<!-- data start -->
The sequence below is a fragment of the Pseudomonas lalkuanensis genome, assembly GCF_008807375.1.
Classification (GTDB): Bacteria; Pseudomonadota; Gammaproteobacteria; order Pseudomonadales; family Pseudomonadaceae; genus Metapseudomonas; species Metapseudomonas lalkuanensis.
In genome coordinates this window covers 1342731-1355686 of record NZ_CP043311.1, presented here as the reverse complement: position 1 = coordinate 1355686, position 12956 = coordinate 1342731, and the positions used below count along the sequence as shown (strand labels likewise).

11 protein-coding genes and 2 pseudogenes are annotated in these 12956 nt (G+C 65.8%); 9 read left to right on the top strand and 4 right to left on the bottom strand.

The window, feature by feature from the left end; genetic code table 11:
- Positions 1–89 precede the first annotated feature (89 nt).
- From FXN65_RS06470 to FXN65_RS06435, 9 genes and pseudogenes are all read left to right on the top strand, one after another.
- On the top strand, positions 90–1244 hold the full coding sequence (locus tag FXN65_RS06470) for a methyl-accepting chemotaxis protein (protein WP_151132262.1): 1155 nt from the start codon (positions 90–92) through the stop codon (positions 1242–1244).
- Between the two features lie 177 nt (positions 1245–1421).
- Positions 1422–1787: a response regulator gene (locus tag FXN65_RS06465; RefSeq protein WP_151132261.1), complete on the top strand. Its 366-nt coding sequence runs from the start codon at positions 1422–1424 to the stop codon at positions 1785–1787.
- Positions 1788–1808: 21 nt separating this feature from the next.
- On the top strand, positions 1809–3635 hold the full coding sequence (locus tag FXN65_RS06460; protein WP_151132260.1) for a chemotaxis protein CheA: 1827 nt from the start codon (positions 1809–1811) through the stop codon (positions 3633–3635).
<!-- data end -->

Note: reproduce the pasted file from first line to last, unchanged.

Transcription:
The sequence below is a fragment of the Pseudomonas lalkuanensis genome, assembly GCF_008807375.1.
Classification (GTDB): Bacteria; Pseudomonadota; Gammaproteobacteria; order Pseudomonadales; family Pseudomonadaceae; genus Metapseudomonas; species Metapseudomonas lalkuanensis.
In genome coordinates this window covers 1342731-1355686 of record NZ_CP043311.1, presented here as the reverse complement: position 1 = coordinate 1355686, position 12956 = coordinate 1342731, and the positions used below count along the sequence as shown (strand labels likewise).

11 protein-coding genes and 2 pseudogenes are annotated in these 12956 nt (G+C 65.8%); 9 read left to right on the top strand and 4 right to left on the bottom strand.

The window, feature by feature from the left end; genetic code table 11:
- Positions 1–89 precede the first annotated feature (89 nt).
- From FXN65_RS06470 to FXN65_RS06435, 9 genes and pseudogenes are all read left to right on the top strand, one after another.
- On the top strand, positions 90–1244 hold the full coding sequence (locus tag FXN65_RS06470) for a methyl-accepting chemotaxis protein (protein WP_151132262.1): 1155 nt from the start codon (positions 90–92) through the stop codon (positions 1242–1244).
- Between the two features lie 177 nt (positions 1245–1421).
- Positions 1422–1787: a response regulator gene (locus tag FXN65_RS06465; RefSeq protein WP_151132261.1), complete on the top strand. Its 366-nt coding sequence runs from the start codon at positions 1422–1424 to the stop codon at positions 1785–1787.
- Positions 1788–1808: 21 nt separating this feature from the next.
- On the top strand, positions 1809–3635 hold the full coding sequence (locus tag FXN65_RS06460; protein WP_151132260.1) for a chemotaxis protein CheA: 1827 nt from the start codon (positions 1809–1811) through the stop codon (positions 3633–3635).